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Subspecialties Refractive, Imaging & Diagnostics

One Test to Rule Them All?

Children are increasingly becoming myopic – and the fact that the proportion of British children aged 12 or 13 with myopia has risen from 10 percent in the 1960s to 23 percent today was recent front page news in the UK-based newspaper, The Times (1). The onset of myopia typically starts when children are aged 6 or 7 years old, and a number of factors have been identified that might be causing this rise in myopia: close work, socioeconomic factors, and time spent outside as a child, with the latter gaining a lot of traction recently (2).

  • Accommodative convergence to accommodation ratio
  • Axial length
  • Crystalline lens power
  • No. of myopic parents
  • Corneal power
  • Visual activity
  • Astigmatism magnitude by orientation (Horizontal/vertical and oblique)
  • Accommodative lag
  • Crystalline lens thickness
  • Refractive error
  • Relative peripheral
  • Spherical equivalent at baseline
  • Time spent outdoors

Table 1. List of risk factors assessed in the CLEERE study

Myopia can be more than just a mild inconvenience – high myopia is a major cause of legal blindness, as it increases the risk of premature cataracts, glaucoma, retinal detachment and macular degeneration. Interventions – like potentially increasing time spent outdoors – that could reduce the incidence, or mitigate the rate of development of myopia, would therefore be worthwhile.

So what if you could predict which six-year-olds would become myopic by the age of 13? One study – The Collaborative Longitudinal Evaluation of Ethnicity and Refractive Error (CLEERE) – followed more than 4,500 (initially) non-myopic children in the US, between the ages of 6 and 13 years (3). Five clinical centers were involved in CLEERE, which ran between September 1989 and May 2010, and the study investigators evaluated 13 candidate risk factors (Table 1) for their ability to predict the onset of myopia (defined as −0.75 diopters or more of myopia in each principal meridian in the right eye at any visit until the age of 13 years).

 What did they find? Of the 13 parameters evaluated, 10 were associated with a significant risk (p<0.05) of myopia onset, and after multivariate modelling, eight retained this association. However, spherical equivalent refractive error was the single best predictive factor – and one that performed as well as all eight factors combined. There were some surprises, too. “Near work has been thought to be a cause of myopia, or at least a risk factor, for more than 100 years. Some of the studies that led to that conclusion are hard to refute. In this large data set from an ethnically representative sample of children, we found no association,” says lead researcher Karla Zadnik. Notably, neither time spent outdoors nor having myopic parents was found to have any association with the development of myopia.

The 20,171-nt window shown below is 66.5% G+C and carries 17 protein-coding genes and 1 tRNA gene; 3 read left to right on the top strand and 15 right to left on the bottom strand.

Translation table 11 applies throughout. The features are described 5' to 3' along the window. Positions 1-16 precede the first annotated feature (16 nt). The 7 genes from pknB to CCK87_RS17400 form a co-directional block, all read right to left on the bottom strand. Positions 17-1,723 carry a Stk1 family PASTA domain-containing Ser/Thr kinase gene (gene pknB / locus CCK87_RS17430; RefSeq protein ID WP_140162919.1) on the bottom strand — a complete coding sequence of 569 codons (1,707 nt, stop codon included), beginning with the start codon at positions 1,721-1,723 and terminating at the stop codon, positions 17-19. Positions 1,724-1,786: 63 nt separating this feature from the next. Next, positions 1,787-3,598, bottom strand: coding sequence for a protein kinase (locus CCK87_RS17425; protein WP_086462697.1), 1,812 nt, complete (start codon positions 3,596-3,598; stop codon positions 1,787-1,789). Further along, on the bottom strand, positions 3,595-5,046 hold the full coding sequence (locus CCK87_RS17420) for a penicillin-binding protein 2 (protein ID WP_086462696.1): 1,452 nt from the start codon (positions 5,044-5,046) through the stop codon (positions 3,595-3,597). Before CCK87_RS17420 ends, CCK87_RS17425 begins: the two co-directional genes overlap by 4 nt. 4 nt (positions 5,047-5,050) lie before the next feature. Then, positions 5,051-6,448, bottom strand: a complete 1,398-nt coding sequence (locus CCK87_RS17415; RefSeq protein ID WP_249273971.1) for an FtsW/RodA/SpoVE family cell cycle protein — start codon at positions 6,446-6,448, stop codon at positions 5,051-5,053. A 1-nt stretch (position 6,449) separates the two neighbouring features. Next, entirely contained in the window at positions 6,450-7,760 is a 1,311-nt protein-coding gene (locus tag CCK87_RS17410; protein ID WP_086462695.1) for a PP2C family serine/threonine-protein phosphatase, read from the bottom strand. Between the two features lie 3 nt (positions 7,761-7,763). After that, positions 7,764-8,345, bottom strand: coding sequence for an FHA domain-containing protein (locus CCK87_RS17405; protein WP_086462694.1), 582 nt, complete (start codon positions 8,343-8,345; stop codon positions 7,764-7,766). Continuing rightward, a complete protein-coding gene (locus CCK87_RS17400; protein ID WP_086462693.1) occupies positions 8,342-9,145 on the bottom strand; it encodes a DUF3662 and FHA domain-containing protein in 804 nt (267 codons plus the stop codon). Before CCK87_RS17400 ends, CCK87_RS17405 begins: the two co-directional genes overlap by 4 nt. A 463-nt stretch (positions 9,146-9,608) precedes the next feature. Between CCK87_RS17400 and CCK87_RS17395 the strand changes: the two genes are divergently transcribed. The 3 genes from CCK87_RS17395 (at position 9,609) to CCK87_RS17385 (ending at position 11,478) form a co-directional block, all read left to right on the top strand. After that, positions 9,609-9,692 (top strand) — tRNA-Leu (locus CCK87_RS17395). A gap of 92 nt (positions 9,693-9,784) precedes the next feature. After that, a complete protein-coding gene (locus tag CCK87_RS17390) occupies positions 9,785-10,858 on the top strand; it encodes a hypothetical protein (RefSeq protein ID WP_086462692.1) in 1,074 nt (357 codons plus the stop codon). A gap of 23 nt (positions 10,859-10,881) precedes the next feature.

The researchers believe this work has two key implications. First, this knowledge can be used to monitor school-aged children who may have future vision problems, and second, it might enable the identification of candidates for enrolment into clinical trials of therapies designed to prevent myopia. “As people become aware of a test for their first-grader that would help predict whether their child will need glasses for nearsightedness, I think myopic parents who want to have this information about their kids could lead to rapid adoption of this test,” says Zadnik.

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  1. C. Smyth, “Huge rise in short-sighted children blamed on indoor lifestyles”, The Times (April 25, 2015), available at: Accessed May 01, 2015.
  2. L O’Donoghue, et al., “Risk factors for childhood myopia: findings from the NICER study”, Invest Ophthalmol Vis Sci, 56, 1524–1530 (2015). PMID: 25655799.
  3. K Zadnik, et al., “Prediction of juvenile-onset myopia”, JAMA Ophthalmol, [Epub ahead of print] (2015). PMID: 25837970.
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